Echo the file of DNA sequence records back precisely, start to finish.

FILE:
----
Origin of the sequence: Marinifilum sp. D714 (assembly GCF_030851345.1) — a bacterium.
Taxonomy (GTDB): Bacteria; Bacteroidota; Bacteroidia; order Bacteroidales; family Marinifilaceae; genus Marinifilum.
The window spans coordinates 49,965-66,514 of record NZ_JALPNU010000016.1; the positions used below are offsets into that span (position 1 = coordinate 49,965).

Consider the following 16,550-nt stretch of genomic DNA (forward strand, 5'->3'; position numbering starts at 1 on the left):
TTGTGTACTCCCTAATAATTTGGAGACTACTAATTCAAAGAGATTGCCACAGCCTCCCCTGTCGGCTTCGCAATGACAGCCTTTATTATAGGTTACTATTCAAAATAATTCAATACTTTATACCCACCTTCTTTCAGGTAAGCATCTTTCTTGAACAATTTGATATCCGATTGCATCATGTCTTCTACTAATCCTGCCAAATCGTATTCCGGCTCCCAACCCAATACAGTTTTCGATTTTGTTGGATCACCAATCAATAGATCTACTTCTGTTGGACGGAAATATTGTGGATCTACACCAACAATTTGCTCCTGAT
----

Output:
Origin of the sequence: Marinifilum sp. D714 (assembly GCF_030851345.1) — a bacterium.
Taxonomy (GTDB): Bacteria; Bacteroidota; Bacteroidia; order Bacteroidales; family Marinifilaceae; genus Marinifilum.
The window spans coordinates 49,965-66,514 of record NZ_JALPNU010000016.1; the positions used below are offsets into that span (position 1 = coordinate 49,965).

Consider the following 16,550-nt stretch of genomic DNA (forward strand, 5'->3'; position numbering starts at 1 on the left):
TTGTGTACTCCCTAATAATTTGGAGACTACTAATTCAAAGAGATTGCCACAGCCTCCCCTGTCGGCTTCGCAATGACAGCCTTTATTATAGGTTACTATTCAAAATAATTCAATACTTTATACCCACCTTCTTTCAGGTAAGCATCTTTCTTGAACAATTTGATATCCGATTGCATCATGTCTTCTACTAATCCTGCCAAATCGTATTCCGGCTCCCAACCCAATACAGTTTTCGATTTTGTTGGATCACCAATCAATAGATCTACTTCTGTTGGACGGAAATATTGTGGATCTACACCAACAATTTGCTCCTGAT